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Mining Deaths on the Rise

Mining is one of the most dangerous professions in the world and a recent increase in miner deaths indicate there is no improvement in sight.

Following several recent coal mining accidents throughout the Ohio Valley, the current total of 12 miner deaths this year has surpassed 2016 and already reached 2015 levels. Eight mining deaths occurred in all of 2016.

The spike in incidents has mining safety officials concerned and some say the spike is especially troubling because there are fewer miners on the job. Mining employment has seen a slight uptick since the Trump administration took control, but overall it is still low. A significant increase could mean an even greater spike in incidents.

According to Davitt McAteer, a veteran mine safety advocate and former leader of the US Mine Safety and Health Administration during the Clinton administration said, “You don’t want to bring them back and send miners to their deaths because you’re not paying attention to safety. I’m very much in favor of bringing the miners back. It’s a question of, are they brought back in a way that protects them?”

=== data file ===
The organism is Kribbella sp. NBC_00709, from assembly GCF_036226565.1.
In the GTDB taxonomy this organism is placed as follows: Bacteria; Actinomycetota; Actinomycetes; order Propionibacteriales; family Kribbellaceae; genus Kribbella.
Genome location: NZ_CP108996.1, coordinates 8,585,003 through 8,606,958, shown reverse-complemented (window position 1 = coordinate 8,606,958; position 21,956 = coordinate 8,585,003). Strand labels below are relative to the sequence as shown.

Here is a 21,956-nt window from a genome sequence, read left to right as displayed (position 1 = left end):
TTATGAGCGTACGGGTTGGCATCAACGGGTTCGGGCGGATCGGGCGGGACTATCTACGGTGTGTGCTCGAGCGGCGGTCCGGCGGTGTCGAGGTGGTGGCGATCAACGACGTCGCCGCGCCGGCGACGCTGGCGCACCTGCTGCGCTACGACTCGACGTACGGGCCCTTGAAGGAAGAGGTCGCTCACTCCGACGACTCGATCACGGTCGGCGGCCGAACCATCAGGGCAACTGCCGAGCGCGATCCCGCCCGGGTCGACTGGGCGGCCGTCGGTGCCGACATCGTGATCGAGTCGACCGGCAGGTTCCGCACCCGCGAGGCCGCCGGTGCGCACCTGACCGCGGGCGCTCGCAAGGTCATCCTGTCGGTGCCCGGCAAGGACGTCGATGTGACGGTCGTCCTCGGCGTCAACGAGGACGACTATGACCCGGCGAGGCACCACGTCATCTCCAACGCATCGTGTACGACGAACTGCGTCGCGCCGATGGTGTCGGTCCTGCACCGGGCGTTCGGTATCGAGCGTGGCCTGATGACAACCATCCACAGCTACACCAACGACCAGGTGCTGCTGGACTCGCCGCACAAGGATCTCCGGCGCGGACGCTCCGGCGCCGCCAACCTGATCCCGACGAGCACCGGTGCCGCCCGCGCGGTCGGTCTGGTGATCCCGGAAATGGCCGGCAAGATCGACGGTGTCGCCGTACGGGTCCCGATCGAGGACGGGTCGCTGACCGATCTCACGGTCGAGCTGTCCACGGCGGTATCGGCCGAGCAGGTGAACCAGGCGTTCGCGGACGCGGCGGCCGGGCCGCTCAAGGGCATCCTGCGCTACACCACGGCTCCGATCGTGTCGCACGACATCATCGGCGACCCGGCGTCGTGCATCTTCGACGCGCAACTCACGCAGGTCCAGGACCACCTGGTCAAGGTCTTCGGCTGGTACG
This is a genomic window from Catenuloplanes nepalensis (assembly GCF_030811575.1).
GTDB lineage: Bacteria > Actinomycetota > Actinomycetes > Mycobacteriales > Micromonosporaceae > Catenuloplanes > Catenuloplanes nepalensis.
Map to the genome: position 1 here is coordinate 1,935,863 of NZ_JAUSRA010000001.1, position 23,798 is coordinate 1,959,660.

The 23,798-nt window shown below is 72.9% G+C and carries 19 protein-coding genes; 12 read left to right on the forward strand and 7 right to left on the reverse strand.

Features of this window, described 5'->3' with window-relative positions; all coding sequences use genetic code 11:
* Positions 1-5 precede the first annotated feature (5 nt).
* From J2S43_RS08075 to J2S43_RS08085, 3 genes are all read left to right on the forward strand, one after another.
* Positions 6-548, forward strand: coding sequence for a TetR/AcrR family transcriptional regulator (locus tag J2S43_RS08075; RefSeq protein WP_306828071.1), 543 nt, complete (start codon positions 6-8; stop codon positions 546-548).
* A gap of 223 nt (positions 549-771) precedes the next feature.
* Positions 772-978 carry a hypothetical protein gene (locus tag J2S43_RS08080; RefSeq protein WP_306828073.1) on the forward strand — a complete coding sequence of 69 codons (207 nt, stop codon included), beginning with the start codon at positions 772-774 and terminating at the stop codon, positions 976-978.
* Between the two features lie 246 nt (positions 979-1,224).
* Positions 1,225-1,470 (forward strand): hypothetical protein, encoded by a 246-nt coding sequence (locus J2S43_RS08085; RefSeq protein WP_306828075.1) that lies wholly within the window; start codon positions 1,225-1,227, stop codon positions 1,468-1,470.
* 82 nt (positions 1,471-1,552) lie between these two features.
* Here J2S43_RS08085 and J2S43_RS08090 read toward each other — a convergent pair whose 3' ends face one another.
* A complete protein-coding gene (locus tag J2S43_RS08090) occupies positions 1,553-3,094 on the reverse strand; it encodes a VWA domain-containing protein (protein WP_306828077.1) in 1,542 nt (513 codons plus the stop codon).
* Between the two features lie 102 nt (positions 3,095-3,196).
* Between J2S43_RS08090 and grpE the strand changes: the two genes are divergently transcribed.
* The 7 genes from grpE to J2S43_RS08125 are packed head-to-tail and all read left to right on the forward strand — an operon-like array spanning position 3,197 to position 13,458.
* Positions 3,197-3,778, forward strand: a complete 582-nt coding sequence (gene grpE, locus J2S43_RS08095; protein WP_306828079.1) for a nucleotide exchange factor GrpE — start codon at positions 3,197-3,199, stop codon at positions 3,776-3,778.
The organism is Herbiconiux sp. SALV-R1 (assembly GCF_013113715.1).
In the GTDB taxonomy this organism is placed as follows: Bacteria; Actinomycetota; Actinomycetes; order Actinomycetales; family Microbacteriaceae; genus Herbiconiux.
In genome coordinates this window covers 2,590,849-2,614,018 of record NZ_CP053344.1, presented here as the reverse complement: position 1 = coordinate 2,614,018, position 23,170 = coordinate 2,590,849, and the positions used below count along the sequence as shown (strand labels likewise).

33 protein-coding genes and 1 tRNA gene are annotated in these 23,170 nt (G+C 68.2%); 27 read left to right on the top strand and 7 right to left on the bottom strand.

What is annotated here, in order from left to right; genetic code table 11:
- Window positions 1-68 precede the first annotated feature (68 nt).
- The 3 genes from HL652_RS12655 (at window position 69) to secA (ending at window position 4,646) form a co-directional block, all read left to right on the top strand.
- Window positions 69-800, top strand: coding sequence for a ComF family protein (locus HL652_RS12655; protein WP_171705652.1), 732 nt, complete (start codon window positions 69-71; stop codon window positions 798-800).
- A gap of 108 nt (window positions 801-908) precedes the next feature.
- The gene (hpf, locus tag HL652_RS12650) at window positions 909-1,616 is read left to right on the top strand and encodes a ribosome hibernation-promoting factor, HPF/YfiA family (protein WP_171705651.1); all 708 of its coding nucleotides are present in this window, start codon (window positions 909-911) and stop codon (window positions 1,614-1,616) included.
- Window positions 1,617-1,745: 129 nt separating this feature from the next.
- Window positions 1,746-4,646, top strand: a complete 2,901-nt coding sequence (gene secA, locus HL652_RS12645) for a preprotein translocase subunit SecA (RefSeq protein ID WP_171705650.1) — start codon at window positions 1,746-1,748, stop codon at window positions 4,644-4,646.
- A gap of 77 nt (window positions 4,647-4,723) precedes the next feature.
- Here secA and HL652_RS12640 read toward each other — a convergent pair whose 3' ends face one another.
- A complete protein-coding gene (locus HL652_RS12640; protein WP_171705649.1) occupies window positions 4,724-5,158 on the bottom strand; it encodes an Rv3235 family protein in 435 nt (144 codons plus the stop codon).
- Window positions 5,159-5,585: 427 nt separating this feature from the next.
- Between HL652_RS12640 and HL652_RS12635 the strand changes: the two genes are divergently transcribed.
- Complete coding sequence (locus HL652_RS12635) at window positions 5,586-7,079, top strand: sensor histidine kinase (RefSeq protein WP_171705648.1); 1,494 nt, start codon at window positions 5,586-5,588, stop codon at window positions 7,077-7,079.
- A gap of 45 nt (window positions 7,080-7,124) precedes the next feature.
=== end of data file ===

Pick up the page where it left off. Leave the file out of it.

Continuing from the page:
Why are Mine Safety Experts Concerned?

For starters, the current presidential administration has yet to fill a safety vacancy. The Trump administration recently installed a temporary appointment of the position McAteer once held with Wayne Palmer, but the United Mine Workers of American criticized the appointment, stating that Palmer had no experience in mining health and safety.

There has also been a recent emphasis in compliance assistance over enforcement, which experts say always causes the fatality rate to rise.

Mining safety advocates want laws and regulations enforced, and believe mines should be punished when they are in violation of regulations. The compliance assistance approach is known for producing, at best, mixed results, and often results in a spike in mining disasters, as was the case with the Sago disaster and the Darby explosion.

Safety experts want strict enforcement of regulations and believe companies should be held accountable when they are found in violation. They also believe an enforcement approach is proactive and preventative by discouraging mines from skirting the rules.

Miners face enough risk without having to be concerned about whether or not their employer or a third-party is putting them at greater risk. If you or a loved one has been injured or killed in a mining accident, we can help. For more information or to discuss the circumstances of your case, contact Heaves Law at 888.897.5377.

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